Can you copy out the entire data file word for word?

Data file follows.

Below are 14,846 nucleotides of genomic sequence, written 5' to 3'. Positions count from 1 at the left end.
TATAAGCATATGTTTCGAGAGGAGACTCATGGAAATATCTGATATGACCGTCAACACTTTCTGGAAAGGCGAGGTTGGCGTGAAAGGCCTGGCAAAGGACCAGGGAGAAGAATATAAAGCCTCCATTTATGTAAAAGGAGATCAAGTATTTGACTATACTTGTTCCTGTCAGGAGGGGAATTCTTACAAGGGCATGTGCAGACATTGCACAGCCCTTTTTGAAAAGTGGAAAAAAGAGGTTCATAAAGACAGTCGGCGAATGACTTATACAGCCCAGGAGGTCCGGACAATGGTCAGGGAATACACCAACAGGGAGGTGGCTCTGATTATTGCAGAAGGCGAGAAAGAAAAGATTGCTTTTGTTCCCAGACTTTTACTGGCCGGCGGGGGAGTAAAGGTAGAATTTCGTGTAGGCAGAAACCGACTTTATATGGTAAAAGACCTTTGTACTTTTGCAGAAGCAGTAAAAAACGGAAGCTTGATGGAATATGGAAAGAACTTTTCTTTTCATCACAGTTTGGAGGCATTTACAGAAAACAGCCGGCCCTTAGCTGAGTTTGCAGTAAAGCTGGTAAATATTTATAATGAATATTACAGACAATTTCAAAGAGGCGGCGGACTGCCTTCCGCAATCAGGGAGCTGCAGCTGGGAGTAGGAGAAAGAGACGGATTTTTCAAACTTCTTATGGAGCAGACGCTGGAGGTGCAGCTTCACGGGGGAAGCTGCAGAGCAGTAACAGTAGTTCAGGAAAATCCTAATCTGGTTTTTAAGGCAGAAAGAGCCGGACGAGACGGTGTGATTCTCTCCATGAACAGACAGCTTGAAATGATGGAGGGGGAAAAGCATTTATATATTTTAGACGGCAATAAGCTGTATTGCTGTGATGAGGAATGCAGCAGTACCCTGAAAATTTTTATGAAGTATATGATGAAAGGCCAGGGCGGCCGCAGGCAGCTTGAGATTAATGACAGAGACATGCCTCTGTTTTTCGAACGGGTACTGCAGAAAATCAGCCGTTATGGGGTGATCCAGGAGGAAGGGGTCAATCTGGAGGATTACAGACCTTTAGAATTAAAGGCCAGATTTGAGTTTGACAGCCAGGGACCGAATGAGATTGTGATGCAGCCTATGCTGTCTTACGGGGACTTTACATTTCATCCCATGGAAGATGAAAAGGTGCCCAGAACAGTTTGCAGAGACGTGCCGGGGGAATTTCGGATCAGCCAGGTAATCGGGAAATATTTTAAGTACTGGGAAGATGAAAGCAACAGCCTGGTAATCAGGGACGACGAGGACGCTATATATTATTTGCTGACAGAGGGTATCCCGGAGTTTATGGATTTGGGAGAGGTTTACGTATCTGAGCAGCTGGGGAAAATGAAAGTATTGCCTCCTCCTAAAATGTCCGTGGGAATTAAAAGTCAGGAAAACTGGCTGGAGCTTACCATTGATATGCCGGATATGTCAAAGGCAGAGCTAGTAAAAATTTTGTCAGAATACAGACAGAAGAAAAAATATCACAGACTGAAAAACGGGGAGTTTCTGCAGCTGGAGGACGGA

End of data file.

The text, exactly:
Below are 14,846 nucleotides of genomic sequence, written 5' to 3'. Positions count from 1 at the left end.
TATAAGCATATGTTTCGAGAGGAGACTCATGGAAATATCTGATATGACCGTCAACACTTTCTGGAAAGGCGAGGTTGGCGTGAAAGGCCTGGCAAAGGACCAGGGAGAAGAATATAAAGCCTCCATTTATGTAAAAGGAGATCAAGTATTTGACTATACTTGTTCCTGTCAGGAGGGGAATTCTTACAAGGGCATGTGCAGACATTGCACAGCCCTTTTTGAAAAGTGGAAAAAAGAGGTTCATAAAGACAGTCGGCGAATGACTTATACAGCCCAGGAGGTCCGGACAATGGTCAGGGAATACACCAACAGGGAGGTGGCTCTGATTATTGCAGAAGGCGAGAAAGAAAAGATTGCTTTTGTTCCCAGACTTTTACTGGCCGGCGGGGGAGTAAAGGTAGAATTTCGTGTAGGCAGAAACCGACTTTATATGGTAAAAGACCTTTGTACTTTTGCAGAAGCAGTAAAAAACGGAAGCTTGATGGAATATGGAAAGAACTTTTCTTTTCATCACAGTTTGGAGGCATTTACAGAAAACAGCCGGCCCTTAGCTGAGTTTGCAGTAAAGCTGGTAAATATTTATAATGAATATTACAGACAATTTCAAAGAGGCGGCGGACTGCCTTCCGCAATCAGGGAGCTGCAGCTGGGAGTAGGAGAAAGAGACGGATTTTTCAAACTTCTTATGGAGCAGACGCTGGAGGTGCAGCTTCACGGGGGAAGCTGCAGAGCAGTAACAGTAGTTCAGGAAAATCCTAATCTGGTTTTTAAGGCAGAAAGAGCCGGACGAGACGGTGTGATTCTCTCCATGAACAGACAGCTTGAAATGATGGAGGGGGAAAAGCATTTATATATTTTAGACGGCAATAAGCTGTATTGCTGTGATGAGGAATGCAGCAGTACCCTGAAAATTTTTATGAAGTATATGATGAAAGGCCAGGGCGGCCGCAGGCAGCTTGAGATTAATGACAGAGACATGCCTCTGTTTTTCGAACGGGTACTGCAGAAAATCAGCCGTTATGGGGTGATCCAGGAGGAAGGGGTCAATCTGGAGGATTACAGACCTTTAGAATTAAAGGCCAGATTTGAGTTTGACAGCCAGGGACCGAATGAGATTGTGATGCAGCCTATGCTGTCTTACGGGGACTTTACATTTCATCCCATGGAAGATGAAAAGGTGCCCAGAACAGTTTGCAGAGACGTGCCGGGGGAATTTCGGATCAGCCAGGTAATCGGGAAATATTTTAAGTACTGGGAAGATGAAAGCAACAGCCTGGTAATCAGGGACGACGAGGACGCTATATATTATTTGCTGACAGAGGGTATCCCGGAGTTTATGGATTTGGGAGAGGTTTACGTATCTGAGCAGCTGGGGAAAATGAAAGTATTGCCTCCTCCTAAAATGTCCGTGGGAATTAAAAGTCAGGAAAACTGGCTGGAGCTTACCATTGATATGCCGGATATGTCAAAGGCAGAGCTAGTAAAAATTTTGTCAGAATACAGACAGAAGAAAAAATATCACAGACTGAAAAACGGGGAGTTTCTGCAGCTGGAGGACGGA